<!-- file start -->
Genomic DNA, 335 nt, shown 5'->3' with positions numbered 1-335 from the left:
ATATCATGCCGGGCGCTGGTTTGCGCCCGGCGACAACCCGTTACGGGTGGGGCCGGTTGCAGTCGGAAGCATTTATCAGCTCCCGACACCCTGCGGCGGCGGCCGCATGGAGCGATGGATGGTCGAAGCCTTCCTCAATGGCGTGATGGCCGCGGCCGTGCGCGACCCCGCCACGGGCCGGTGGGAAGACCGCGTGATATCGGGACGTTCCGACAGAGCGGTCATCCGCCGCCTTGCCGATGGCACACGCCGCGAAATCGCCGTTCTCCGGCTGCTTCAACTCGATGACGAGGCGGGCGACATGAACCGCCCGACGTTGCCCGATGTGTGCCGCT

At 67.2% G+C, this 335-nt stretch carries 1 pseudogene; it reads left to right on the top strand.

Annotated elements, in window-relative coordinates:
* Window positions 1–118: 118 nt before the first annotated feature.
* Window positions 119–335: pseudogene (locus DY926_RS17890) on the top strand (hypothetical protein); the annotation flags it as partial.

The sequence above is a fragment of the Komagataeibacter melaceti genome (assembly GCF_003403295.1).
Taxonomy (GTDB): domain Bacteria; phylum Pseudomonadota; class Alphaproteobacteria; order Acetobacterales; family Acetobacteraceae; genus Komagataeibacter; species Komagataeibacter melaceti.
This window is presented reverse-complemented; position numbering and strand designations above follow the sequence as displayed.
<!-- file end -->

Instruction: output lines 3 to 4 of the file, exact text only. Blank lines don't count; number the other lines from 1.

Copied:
At 67.2% G+C, this 335-nt stretch carries 1 pseudogene; it reads left to right on the top strand.

Annotated elements, in window-relative coordinates: